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Lies and narcissism

Benno G Wissing, Marc-André Reinhard
The Dark Triad traits-narcissism, Machiavellianism and psychopathy-have been found to be associated with intra- or interpersonal deception production frequency. This cross-sectional study (N = 207) investigated if the Dark Triad traits are also associated with deception detection accuracy, as implicated by the recent conception of a deception-general ability. To investigate associations between maladaptive personality space and deception, the PID-5 maladaptive personality traits were included to investigate if besides Machiavellianism, Detachment is negatively associated with response bias...
2017: Frontiers in Psychology
Daniel N Jones, Delroy L Paulhus
Although all 3 of the Dark Triad members are predisposed to engage in exploitative interpersonal behavior, their motivations and tactics vary. Here we explore their distinctive dynamics with 5 behavioral studies of dishonesty (total N = 1,750). All 3 traits predicted cheating on a coin-flipping task when there was little risk of being caught (Study 1). Only psychopathy predicted cheating when punishment was a serious risk (Study 2). Machiavellian individuals also cheated under high risk-but only if they were ego-depleted (Study 3)...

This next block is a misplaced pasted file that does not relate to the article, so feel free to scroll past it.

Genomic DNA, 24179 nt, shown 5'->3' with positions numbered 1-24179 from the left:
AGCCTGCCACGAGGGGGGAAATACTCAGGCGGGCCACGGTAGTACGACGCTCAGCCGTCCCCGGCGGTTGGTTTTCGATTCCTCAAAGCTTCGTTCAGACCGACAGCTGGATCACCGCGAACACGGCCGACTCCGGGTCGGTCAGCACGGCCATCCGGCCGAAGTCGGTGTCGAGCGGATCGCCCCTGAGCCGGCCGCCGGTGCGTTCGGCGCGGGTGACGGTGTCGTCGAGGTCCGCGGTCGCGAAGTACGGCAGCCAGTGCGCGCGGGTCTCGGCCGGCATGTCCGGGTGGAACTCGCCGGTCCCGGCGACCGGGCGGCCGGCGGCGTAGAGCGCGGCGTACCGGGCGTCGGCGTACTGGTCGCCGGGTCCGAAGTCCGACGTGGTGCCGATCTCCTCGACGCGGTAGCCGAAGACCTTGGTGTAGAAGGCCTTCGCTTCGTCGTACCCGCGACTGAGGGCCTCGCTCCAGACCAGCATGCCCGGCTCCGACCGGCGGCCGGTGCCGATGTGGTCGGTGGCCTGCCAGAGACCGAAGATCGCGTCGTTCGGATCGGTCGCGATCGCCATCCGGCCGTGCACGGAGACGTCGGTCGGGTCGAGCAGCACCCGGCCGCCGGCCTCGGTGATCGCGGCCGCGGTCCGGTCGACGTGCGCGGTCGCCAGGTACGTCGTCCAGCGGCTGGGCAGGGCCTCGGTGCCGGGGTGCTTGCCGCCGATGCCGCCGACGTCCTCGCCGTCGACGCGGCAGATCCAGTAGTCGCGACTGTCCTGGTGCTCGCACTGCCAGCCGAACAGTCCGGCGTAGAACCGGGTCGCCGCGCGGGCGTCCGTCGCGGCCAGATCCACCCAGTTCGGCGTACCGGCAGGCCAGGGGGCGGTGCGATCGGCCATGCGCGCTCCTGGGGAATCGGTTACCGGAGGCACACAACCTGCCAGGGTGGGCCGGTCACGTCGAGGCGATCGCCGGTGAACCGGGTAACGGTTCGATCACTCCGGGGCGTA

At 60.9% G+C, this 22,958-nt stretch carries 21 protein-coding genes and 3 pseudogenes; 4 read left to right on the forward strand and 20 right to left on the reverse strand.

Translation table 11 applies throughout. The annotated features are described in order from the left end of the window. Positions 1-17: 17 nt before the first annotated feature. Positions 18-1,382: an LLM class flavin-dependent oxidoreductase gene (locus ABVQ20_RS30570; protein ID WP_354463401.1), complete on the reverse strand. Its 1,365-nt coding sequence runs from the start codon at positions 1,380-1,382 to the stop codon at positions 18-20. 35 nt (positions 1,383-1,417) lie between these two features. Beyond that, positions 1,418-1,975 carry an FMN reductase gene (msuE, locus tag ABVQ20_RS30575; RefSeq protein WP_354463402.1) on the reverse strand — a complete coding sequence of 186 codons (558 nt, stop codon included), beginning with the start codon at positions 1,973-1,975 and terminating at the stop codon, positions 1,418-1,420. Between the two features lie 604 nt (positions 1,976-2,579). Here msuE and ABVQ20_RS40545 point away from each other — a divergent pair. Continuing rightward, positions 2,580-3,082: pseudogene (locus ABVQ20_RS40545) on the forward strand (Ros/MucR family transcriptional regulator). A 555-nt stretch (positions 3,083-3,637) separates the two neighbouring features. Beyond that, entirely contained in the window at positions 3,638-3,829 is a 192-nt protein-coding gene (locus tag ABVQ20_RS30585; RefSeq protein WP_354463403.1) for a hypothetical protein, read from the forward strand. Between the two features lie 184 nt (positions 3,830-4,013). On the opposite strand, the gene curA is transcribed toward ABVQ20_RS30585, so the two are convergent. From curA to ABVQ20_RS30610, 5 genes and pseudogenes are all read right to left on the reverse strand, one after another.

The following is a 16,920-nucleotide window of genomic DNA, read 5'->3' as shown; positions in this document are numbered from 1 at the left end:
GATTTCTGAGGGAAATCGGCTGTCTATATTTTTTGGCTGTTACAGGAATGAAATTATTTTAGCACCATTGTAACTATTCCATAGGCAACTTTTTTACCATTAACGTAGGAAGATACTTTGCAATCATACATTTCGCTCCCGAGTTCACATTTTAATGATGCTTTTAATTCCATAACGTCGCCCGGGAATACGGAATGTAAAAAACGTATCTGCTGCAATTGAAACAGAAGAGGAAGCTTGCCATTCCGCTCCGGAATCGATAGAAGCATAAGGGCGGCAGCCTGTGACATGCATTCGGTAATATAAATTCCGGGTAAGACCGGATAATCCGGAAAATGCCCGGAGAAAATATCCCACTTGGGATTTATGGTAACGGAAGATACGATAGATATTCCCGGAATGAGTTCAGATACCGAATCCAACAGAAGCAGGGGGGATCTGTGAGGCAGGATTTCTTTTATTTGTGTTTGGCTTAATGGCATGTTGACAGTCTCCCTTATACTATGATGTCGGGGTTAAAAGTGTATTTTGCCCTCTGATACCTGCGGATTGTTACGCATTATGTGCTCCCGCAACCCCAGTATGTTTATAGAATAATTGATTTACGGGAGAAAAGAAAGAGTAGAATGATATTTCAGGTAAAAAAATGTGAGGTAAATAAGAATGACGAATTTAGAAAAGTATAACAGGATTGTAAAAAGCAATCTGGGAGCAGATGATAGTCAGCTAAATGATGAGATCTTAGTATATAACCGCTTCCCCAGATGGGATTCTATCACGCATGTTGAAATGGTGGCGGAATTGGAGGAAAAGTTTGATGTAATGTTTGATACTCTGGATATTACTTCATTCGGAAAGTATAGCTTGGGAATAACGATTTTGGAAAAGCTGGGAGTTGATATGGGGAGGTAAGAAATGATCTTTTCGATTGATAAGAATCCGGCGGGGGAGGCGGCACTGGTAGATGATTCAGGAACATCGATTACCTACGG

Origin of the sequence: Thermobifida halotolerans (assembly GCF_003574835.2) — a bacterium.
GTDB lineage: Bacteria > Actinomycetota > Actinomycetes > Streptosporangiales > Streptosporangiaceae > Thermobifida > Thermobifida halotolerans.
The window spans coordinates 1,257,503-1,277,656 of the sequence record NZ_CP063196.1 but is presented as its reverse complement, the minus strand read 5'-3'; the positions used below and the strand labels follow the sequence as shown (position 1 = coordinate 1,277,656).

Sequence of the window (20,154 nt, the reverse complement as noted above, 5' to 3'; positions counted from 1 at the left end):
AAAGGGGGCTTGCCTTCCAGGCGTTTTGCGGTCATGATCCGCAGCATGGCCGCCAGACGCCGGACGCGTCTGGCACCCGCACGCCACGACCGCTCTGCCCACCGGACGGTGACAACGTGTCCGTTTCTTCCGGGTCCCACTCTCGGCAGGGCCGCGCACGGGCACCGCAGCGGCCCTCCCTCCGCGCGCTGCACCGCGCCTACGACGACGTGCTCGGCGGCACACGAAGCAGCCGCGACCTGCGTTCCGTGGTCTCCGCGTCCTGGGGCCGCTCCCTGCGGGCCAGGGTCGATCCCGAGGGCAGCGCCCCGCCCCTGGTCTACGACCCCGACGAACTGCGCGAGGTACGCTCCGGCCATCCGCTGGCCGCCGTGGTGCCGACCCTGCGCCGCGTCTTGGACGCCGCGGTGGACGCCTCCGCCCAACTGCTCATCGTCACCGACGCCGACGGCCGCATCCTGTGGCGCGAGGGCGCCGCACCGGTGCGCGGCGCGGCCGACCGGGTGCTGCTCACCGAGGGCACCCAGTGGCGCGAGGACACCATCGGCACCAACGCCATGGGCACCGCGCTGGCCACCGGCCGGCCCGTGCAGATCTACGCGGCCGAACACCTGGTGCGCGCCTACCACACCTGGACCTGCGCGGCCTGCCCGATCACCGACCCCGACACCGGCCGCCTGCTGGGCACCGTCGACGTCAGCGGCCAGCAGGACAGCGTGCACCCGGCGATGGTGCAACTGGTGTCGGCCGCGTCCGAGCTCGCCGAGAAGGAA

August 2017: Journal of Personality and Social Psychology
Frederick M Burkle
The end of the Cold War brought with it many protracted internal conflicts and wars that have lasted for decades and whose persistent instability lies at the heart of both chronic nation-state and regional instability. Responsibility for these chronically failed states has been attributed to multiple unresolved root causes. With previous governance and parties to power no longer trusted or acceptable, the vacuum of leadership in many cases has been filled with "bad leadership." This Concept piece argues that in a number of cases opportunistic leaders, suffering from severe antisocial character disorders, have emerged first as saviors and then as despots, or as common criminals claiming to be patriots, sharing a psychological framework that differs little from those responsible for World War II and the Cold War that followed...
February 2016: Disaster Medicine and Public Health Preparedness
Ashley L Watts, Scott O Lilienfeld, John F Edens, Kevin S Douglas, Jennifer L Skeem, Bruno Verschuere, Alexander C LoPilato